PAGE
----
Friday, November 16, 2012

Music about Radioactivity: Radioactive Orchestra

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Using models from collaborating nuclear physicists, on how specific isotopes emit gamma radiation, media artist Kristofer Hagbard created an algorithm to translate this to music, and Axel Boman created songs based on melodies and sounds from the software Via the project webste:

The musical and artistic ambitions is about exploring a world that is not available to our senses and finding musically interesting pattens and to render them in a way that both resonates with popular culture while staying close to the subject matter.

The pedagogical aspect aims to inspire young people to learn about the natural sciences by making one of its most hidden phenomenas available in a new way and exposing complexity and beauty in the strange world of the atomic nuclei – using music.

I love the idea of making the ever-present though always changing ambient radiation audible and something we can sense. The physicists make the point that the general public tends to think ionizing radiation, these strong photons emitted, are unnatural, or something only associated with nuclear technology, when in fact, radiation is everywhere. Our Earth is filled with radioactivity and even our own bodies emit some radiation. By translating the frequencies of photos emitted by any given isotope to cascades of musical frequencies (or pitches) not only are they providing a means to think about this unsensed presence, but something lovely to listen to as well.

You can play with the software too, creating music from you favorite isotopes! It even allows you to export the music you create.

Wednesday, November 14, 2012

Chemistry Set Decor

Have you noticed that beakers, test tubes, and other vessels more traditionally ubiquitous in the chem lab seem to be finding their way into art and home decor?

Ensemble Chimisterie. Crédit Photo Nicolas Louis. Source: via minouette on Pinterest

Scientific borosilicate glassware created by students in the glassblowing section at the Lycée Dorian in Paris, was the jumping off point for Élise Fouin's exhibit "Chemisterie" (or "CheMystery"), currently showing at the Granville Gallery in Paris. She reworked the glassware, which otherwise was headed for the scrapheap, to add new forms and functions. She writes of converting glassware confined to the lab into an everyday object.

Sometimes the chemical vessels are disguised, or whimsical, like these porcelaine versions of graduated cylinders with extra farm animals.

You can purchase the porcelaine cow and pig vases at cokas diko home & garden.

Or consider this chemical tea set, the 'Kemikus service set' by Art.Lebedev Studio, complete with biohazard symbols, and a traditional Russian pattern:

Then, who can forget the test tube chandelier, 'Marie S.C.' (named for Marie Curie, or Marii Skłodowskiej Curie) by Polish designer Pani Jurek? The simple, yet very clever design, allows the owner to customize the test tubes in any way they can imagine.

Friday, November 9, 2012

Crafting Remembrance

As we approach Remembrance Day, I am thinking about art about war, and memorializing the lost.

'HMS Kimberley' by Vanessa Rolf, 'Poems to the Sea' series, 2012. 210cm x 104cm, cotton canvas and thread Source: via minouette on Pinterest

Vanessa Rolf, His lowly grave, 2012. 55cm x 40cm, canvas and thread

Textile artist Vanessa Rolf's series 'Poems to the Sea' 2009-2011 includes quilts and needlework documenting naval warfare in WWII. Her beautiful tapestries and quilts, on inherited canvas, and in their limited colour palette of blues and whites, are quite evocative. The HMS Kimberley above, was a Royal Navy K-class destroyer, which was one of only two of its class to survive the war. The pieces below shows the name of all German vessels which did not survive and a memorial to the sailors who died for France at Mers el Kabir in 1940.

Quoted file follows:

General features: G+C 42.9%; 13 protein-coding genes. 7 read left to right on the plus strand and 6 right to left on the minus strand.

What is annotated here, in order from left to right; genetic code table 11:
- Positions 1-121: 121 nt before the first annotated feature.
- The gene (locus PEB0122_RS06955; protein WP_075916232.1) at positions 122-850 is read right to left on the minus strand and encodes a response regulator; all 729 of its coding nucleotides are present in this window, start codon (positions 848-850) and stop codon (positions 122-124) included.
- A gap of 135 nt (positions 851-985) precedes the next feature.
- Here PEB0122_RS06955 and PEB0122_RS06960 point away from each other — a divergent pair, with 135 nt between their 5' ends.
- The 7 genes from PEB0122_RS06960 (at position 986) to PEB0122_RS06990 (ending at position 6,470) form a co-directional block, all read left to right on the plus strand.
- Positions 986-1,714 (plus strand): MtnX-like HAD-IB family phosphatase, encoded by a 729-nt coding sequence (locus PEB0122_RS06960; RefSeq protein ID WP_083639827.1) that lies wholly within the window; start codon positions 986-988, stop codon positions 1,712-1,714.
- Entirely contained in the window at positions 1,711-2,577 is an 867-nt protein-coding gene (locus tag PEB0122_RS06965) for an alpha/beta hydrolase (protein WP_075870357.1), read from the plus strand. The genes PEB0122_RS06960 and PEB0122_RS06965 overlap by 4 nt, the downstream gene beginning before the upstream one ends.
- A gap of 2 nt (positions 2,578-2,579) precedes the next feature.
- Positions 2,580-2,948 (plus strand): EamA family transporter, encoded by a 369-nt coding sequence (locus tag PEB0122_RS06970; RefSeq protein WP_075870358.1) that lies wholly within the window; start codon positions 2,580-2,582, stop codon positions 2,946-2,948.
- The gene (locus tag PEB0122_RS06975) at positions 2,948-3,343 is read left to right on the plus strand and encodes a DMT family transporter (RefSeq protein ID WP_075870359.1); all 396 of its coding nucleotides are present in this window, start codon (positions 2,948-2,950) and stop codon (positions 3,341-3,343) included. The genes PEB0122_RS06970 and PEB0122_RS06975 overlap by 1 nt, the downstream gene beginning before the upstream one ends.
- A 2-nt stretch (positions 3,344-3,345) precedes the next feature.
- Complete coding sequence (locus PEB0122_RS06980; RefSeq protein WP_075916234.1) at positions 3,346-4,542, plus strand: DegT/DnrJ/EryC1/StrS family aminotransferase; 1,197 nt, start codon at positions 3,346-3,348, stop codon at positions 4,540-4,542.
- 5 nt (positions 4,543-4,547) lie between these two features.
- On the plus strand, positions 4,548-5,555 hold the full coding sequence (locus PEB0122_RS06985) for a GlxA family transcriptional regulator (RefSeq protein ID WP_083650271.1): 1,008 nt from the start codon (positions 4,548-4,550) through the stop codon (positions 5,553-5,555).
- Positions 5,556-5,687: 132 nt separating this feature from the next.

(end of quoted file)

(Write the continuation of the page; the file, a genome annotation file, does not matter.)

Inherited patched canvas embroidered with the names of German battleships sunk during World War 2. 170cm x 105cm. Canvas and thread.

Vanessa Rolf. Mers el Kebir,2012. 45cm x 40cm, cotton and thread

I wrote previously (Juxtaposition and Craftivism) about the power of contrasting media (in artworks which have been traditionally deemed 'craft' and even sometimes 'women's work') with implements of war and violence. Remembrance Day is not only a day to give thanks to those who gave up their lives, and surviving vetrans who served their nation in times of war, but to recall the horrors of war and the senselessness of violence. We also mustn't forget the thousands of civilians lost to wars. This brings to mind two other artists, who have created works about and with weapons.

British artist Magnus Gjoen "often questions the correlation between religion, war, beauty & destruction in his art," and plays with making extremely destructive weapons beautiful and fragile.

Magnus Gjoen, Delft Machine Gun, Digital. Source: via minouette on Pinterest

Magnus Gjoen, Flowerbomb, Digital Vexel art

Magnus Gjoen, AK-47 Concert of Birds, Digital Vexel art

Mexico-city based artist Pedro Reyes has created a series of 50 musical instruments called 'Imagine' working with 6,700 guns seized by the Mexican government related to gun violence and the drug war in the country. He is constrasting their new, modified, potential to create beautiful music from their violent pasts. Almost 80,000 people have lost their lives to gun violence in Mexico over the last six years and the project serves as requiem. He writes, "It’s important to consider that many lives were taken with these weapons; as if a sort of exorcism was taking place the music expelled the demons they held, as well as being a requiem for lives lost."



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